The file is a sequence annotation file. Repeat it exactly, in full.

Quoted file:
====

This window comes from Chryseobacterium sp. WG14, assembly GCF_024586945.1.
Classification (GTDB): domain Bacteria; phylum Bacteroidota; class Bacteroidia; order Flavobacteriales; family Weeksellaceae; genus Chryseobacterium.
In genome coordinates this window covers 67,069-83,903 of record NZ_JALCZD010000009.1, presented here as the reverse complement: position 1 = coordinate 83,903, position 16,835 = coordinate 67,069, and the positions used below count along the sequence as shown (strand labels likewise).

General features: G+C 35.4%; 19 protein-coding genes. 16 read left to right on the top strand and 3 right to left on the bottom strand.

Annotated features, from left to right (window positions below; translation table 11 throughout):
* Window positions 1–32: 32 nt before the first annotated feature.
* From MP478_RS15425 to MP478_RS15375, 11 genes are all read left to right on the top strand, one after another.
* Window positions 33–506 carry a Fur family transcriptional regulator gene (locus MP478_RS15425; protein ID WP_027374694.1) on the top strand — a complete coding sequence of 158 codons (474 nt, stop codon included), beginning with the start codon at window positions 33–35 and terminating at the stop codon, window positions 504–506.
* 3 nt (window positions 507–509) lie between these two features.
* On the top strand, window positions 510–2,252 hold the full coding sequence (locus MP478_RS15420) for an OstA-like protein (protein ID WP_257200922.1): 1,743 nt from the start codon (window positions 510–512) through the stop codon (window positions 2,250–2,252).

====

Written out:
This window comes from Chryseobacterium sp. WG14, assembly GCF_024586945.1.
Classification (GTDB): domain Bacteria; phylum Bacteroidota; class Bacteroidia; order Flavobacteriales; family Weeksellaceae; genus Chryseobacterium.
In genome coordinates this window covers 67,069-83,903 of record NZ_JALCZD010000009.1, presented here as the reverse complement: position 1 = coordinate 83,903, position 16,835 = coordinate 67,069, and the positions used below count along the sequence as shown (strand labels likewise).

General features: G+C 35.4%; 19 protein-coding genes. 16 read left to right on the top strand and 3 right to left on the bottom strand.

Annotated features, from left to right (window positions below; translation table 11 throughout):
* Window positions 1–32: 32 nt before the first annotated feature.
* From MP478_RS15425 to MP478_RS15375, 11 genes are all read left to right on the top strand, one after another.
* Window positions 33–506 carry a Fur family transcriptional regulator gene (locus MP478_RS15425; protein ID WP_027374694.1) on the top strand — a complete coding sequence of 158 codons (474 nt, stop codon included), beginning with the start codon at window positions 33–35 and terminating at the stop codon, window positions 504–506.
* 3 nt (window positions 507–509) lie between these two features.
* On the top strand, window positions 510–2,252 hold the full coding sequence (locus MP478_RS15420) for an OstA-like protein (protein ID WP_257200922.1): 1,743 nt from the start codon (window positions 510–512) through the stop codon (window positions 2,250–2,252).